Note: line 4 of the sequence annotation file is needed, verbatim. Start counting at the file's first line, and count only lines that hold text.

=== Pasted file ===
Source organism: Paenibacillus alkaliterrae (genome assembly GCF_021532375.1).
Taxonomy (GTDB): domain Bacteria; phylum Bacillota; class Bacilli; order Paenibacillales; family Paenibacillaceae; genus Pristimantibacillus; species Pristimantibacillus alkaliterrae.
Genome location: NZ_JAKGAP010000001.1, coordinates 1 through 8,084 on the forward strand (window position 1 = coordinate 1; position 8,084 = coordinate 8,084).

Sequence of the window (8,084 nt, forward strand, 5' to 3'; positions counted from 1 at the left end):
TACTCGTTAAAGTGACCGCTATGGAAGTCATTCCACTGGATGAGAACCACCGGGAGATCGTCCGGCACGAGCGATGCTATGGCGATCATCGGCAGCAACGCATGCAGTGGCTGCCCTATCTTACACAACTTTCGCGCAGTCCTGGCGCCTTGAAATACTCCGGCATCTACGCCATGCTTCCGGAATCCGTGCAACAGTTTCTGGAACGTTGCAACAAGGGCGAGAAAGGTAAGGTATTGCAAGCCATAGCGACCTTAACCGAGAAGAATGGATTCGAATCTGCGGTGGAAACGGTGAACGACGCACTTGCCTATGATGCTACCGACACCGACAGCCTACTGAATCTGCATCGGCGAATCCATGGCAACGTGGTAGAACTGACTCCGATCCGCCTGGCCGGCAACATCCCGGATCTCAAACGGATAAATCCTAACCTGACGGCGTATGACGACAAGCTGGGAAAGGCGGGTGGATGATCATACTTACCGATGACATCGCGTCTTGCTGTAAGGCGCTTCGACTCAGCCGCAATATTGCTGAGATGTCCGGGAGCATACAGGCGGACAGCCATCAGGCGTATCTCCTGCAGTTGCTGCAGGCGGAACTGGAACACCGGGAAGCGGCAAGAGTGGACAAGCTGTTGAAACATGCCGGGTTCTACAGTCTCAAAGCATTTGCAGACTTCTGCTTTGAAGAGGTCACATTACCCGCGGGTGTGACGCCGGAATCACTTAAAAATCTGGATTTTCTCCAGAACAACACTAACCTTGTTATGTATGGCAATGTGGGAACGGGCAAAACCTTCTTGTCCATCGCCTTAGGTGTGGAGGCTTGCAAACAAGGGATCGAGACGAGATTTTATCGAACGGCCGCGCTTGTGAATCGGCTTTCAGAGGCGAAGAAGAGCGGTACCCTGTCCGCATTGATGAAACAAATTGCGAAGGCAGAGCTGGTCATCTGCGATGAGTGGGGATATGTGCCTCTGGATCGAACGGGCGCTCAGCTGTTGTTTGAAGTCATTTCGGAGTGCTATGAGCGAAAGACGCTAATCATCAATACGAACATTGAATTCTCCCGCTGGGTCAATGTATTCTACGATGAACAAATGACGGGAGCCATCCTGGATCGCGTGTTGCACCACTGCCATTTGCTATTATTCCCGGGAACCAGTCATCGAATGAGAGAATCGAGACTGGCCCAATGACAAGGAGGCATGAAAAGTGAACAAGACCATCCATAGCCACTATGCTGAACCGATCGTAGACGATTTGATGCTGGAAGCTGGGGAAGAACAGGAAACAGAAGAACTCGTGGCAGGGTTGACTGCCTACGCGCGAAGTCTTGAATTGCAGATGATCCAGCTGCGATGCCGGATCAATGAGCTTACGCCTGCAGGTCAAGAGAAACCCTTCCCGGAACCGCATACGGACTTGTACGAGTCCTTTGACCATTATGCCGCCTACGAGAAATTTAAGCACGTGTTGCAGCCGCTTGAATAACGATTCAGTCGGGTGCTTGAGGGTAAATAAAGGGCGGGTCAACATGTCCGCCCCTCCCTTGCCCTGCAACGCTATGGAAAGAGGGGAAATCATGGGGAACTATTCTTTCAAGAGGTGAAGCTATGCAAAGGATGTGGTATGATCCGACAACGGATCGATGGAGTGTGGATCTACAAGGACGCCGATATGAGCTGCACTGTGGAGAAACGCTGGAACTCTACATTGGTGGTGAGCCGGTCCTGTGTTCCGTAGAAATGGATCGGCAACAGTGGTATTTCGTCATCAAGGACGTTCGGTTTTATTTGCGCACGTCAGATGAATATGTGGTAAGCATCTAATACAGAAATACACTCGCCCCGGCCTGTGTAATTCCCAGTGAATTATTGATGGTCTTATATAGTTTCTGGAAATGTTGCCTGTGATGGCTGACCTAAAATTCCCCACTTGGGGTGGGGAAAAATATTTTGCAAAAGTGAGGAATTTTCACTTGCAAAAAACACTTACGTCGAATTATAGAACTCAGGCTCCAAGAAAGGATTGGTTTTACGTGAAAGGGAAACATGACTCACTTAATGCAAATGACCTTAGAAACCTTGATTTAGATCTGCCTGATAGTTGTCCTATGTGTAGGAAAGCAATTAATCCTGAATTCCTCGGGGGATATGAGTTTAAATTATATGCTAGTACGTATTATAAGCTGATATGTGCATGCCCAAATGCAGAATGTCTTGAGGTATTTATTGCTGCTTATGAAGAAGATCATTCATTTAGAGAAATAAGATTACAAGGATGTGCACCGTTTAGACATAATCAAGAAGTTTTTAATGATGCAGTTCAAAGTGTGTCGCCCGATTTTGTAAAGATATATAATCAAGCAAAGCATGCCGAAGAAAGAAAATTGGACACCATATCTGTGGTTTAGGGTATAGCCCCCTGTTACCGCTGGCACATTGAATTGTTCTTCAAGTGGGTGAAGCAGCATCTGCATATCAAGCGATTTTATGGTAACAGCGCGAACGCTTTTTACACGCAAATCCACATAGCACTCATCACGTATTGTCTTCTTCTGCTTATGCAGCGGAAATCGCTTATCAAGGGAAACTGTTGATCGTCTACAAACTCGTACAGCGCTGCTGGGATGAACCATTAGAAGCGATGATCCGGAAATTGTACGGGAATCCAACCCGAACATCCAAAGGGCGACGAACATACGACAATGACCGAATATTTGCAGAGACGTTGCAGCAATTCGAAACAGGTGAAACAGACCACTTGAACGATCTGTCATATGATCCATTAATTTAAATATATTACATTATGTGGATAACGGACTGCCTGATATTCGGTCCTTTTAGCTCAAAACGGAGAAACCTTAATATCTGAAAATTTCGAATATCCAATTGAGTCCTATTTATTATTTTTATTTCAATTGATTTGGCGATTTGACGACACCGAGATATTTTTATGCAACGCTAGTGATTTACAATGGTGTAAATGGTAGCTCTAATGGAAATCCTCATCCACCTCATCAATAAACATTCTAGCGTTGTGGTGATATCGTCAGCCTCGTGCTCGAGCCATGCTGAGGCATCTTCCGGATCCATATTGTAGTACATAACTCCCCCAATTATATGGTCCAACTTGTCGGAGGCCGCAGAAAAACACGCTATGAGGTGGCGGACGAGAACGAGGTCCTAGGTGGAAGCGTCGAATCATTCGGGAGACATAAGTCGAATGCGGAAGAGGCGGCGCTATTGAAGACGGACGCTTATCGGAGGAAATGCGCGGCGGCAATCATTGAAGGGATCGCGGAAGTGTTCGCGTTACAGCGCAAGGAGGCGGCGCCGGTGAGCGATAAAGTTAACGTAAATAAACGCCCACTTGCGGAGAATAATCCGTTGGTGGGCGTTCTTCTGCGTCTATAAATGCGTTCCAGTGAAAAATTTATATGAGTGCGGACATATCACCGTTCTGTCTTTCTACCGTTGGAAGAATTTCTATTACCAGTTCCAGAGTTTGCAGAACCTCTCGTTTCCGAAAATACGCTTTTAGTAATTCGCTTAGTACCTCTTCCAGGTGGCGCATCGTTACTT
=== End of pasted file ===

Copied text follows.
Sequence of the window (8,084 nt, forward strand, 5' to 3'; positions counted from 1 at the left end):